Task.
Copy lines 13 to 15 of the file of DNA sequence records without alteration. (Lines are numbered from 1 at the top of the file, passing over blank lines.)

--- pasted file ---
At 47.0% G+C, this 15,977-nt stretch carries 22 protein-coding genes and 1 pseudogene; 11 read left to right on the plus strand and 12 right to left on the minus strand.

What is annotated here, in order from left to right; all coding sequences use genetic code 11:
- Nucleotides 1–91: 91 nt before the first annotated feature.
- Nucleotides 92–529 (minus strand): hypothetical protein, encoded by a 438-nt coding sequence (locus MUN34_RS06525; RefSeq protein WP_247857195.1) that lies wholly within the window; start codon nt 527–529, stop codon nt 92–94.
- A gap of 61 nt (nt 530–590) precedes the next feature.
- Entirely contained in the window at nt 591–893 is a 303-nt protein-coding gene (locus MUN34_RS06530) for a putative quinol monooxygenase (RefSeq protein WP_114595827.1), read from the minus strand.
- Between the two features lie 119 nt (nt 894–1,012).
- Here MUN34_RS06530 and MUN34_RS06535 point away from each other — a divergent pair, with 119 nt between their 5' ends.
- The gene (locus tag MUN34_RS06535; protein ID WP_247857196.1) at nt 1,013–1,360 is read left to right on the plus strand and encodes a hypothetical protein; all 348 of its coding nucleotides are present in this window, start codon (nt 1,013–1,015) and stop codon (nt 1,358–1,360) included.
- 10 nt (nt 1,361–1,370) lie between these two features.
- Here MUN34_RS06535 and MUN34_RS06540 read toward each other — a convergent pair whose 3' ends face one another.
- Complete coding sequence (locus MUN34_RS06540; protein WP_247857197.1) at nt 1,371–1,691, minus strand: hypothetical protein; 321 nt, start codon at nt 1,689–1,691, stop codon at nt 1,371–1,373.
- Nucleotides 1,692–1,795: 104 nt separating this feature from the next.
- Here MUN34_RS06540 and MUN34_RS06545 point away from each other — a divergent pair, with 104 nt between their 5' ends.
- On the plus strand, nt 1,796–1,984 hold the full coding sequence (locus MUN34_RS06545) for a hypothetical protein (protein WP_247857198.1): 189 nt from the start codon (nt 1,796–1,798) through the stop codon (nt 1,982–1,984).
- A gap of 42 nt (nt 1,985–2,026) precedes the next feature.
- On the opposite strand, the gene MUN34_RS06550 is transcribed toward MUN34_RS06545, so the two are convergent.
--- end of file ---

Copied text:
- Nucleotides 1,692–1,795: 104 nt separating this feature from the next.
- Here MUN34_RS06540 and MUN34_RS06545 point away from each other — a divergent pair, with 104 nt between their 5' ends.
- On the plus strand, nt 1,796–1,984 hold the full coding sequence (locus MUN34_RS06545) for a hypothetical protein (protein WP_247857198.1): 189 nt from the start codon (nt 1,796–1,798) through the stop codon (nt 1,982–1,984).